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Relative importance of the role of the mammary gland in milk fat CLA synthesis

Milk, together with ruminant meat, represent the major dietary source of CLA. Milk CLA has two origins,
- Ruminal biohydrogenation of linoleic acid into CLA followed by its uptake and secretion by the mammary gland,

- Mammary synthesis by action of the enzyme stearoyl-CoA desaturase (SCD) on circulating vaccenic acid (trans-11-18:1) coming from ruminal biohydrogenation of C18 unsaturated FA.

The latter pathway contributes to more than 90% of milk CLA. Then, it is of major importance to study the regulation of genes involved in lipogenesis and CLA synthesis (particularly SCD gene expression and activity) in ruminant mammary gland, both in vitro and in vivo, in response to nutritional factors.

In this context, the effect of diets supplemented with lipids rich in C18:2 (n-6) and differing by the forage:concentrate ratio and/or degradable starch content in concentrate, on milk fatty acid composition and in vivo mammary metabolism, was examined in dairy goats. Regarding milk composition, the high starchy concentrate diets led to
- An increase in the trans-10 isomers at the expense of the trans-11,
- A decrease in milk cis-9, trans-11 CLA and
- An increase in the level of medium-chain fatty acids at the expense of the long-chain fatty acids.

These effects were more pronounced with the concentrate rich in rapidly degradable starch. Regarding mammary metabolism, the responses of the four studied lipogenic genes (LPL, ACC, FAS, SCD) were not always related to the correspondent milk fatty acid secretion.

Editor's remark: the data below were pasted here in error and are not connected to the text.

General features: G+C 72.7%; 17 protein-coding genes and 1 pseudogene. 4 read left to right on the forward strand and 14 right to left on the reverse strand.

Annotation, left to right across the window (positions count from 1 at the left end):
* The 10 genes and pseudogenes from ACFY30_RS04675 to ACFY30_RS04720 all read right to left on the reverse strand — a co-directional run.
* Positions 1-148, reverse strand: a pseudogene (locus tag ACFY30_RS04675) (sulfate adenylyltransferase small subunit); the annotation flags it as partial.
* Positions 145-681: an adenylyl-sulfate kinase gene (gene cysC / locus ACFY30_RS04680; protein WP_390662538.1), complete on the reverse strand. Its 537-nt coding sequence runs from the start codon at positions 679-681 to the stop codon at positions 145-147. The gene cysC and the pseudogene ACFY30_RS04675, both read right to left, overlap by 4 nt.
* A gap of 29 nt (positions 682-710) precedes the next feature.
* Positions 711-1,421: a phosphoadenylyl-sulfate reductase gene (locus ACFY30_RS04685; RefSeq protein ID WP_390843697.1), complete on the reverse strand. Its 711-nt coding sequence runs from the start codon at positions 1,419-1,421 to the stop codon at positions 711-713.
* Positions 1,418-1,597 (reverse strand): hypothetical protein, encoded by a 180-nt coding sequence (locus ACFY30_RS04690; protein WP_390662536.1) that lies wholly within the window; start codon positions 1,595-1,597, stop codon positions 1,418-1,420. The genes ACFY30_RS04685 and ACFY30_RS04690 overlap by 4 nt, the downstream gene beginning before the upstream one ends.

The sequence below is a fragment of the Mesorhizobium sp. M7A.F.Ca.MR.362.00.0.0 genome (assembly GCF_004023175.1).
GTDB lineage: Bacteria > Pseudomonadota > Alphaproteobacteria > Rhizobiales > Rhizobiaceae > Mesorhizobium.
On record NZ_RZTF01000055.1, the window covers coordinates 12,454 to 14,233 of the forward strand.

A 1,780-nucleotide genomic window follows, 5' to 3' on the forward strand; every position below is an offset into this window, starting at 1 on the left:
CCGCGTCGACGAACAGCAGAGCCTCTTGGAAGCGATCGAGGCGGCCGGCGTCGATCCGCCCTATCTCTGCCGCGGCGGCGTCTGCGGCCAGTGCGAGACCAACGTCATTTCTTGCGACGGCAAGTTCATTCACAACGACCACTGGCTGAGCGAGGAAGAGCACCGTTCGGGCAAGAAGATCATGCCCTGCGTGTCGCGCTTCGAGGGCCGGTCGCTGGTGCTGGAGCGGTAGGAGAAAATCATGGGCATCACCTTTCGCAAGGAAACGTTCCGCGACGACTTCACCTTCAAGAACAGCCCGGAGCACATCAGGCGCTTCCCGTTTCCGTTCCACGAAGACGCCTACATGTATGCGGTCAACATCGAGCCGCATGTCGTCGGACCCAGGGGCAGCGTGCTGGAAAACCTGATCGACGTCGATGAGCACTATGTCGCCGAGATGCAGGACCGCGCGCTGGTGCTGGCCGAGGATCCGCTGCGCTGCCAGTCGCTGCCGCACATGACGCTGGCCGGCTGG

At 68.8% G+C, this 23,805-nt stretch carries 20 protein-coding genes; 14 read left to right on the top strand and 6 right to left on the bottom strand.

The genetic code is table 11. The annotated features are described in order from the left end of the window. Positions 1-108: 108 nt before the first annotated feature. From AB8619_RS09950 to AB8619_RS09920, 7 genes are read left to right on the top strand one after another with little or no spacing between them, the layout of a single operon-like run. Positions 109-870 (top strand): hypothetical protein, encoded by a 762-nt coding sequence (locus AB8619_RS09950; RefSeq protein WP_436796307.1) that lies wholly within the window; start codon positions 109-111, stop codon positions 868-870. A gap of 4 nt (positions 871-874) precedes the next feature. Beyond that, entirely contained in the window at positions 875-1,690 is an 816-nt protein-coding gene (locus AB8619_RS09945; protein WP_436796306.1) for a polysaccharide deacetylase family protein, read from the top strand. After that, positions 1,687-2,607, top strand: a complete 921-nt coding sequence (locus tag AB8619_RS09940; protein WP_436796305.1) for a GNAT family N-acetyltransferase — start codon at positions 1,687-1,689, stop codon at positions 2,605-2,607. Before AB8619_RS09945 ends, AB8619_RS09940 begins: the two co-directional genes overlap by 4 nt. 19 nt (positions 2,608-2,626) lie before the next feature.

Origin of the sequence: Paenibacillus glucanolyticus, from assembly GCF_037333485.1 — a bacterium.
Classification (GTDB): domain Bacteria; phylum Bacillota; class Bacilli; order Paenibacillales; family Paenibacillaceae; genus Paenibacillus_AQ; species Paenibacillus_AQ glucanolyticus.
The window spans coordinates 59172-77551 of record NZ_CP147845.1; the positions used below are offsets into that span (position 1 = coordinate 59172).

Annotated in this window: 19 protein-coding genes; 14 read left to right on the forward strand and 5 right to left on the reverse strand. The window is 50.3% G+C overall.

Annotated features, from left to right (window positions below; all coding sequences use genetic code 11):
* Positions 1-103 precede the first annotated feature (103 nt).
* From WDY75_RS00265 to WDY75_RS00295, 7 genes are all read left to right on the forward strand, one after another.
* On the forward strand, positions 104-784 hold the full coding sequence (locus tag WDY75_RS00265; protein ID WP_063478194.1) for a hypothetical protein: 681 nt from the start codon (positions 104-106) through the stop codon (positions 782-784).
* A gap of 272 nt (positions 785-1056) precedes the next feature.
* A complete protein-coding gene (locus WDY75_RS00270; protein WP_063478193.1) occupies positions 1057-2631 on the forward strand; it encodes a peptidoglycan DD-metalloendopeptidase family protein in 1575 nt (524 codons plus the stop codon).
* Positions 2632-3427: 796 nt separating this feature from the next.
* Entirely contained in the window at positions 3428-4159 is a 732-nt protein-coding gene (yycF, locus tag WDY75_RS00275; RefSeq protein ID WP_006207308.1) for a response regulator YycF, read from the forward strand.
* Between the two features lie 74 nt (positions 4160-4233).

ACC activity was not significantly different between the dietary treatments, due to the individual variability, but was related to the variation of secretion of medium-chain fatty acids. SCD mRNA and activity did not vary under these dietary conditions, which is in accordance with milk delta-9 desaturation ratios that represent a proxy for SCD activity.

This suggests that the amount of lipogenic enzymes or mRNA is only one regulator of lipogenesis together with the availability of substrates and cofactors. Furthermore, the trans-10 C18:1 secretion was not related in this goat experiment to lipogenic enzymes and fat yield responses, conversely to what was observed in cows.

In vitro trial was performed in parallel by the development and characterization of a mammary explant culture technique on tissue of lactating goats. Mammary explants were incubated for 20 hours in 9 media supplemented with three different C18 FAs (18:1 n-9, 18:2 n-6 and 18:3 n-3). These conditions led to convergent data using different approaches (14C-acetate incorporation representing total lipogenic activity, FAS and G6PDH activities, ACC, FAS and SCD mRNA levels) to estimate mammary lipid synthesis.

Then, was investigated on 5 lactating goats, the effect of 2 CLA isomers (cis9, trans11-18:2, trans10, cis12-18:2), 2 major trans-18:1 (trans11-18:1, trans10-18:1) and of unsaturated C18 FAs (18:1 n-9, 18:2 n-6 and 18:3 n-3), on mammary lipid metabolism. The 7 FAs had less effect on goat mammary FAS and G6PDH activities and on ACC, FAS and SCD mRNA levels than previously published in cows.

These results suggest that in goats the nature of FA brought to mammary tissue is not as important as in cow to regulate mammary lipogenesis and CLA synthesis, in accordance with the determinant role of the availability of the substrates suggested by the in vivo experiment. Whole results from this study are still under analysis.

Informazioni correlate

Reported by

Institut National de la Recherche Agronomique
Clermont-Theix Research Centre, Herbivore Research Unit
63122 Saint-Genès Champanelle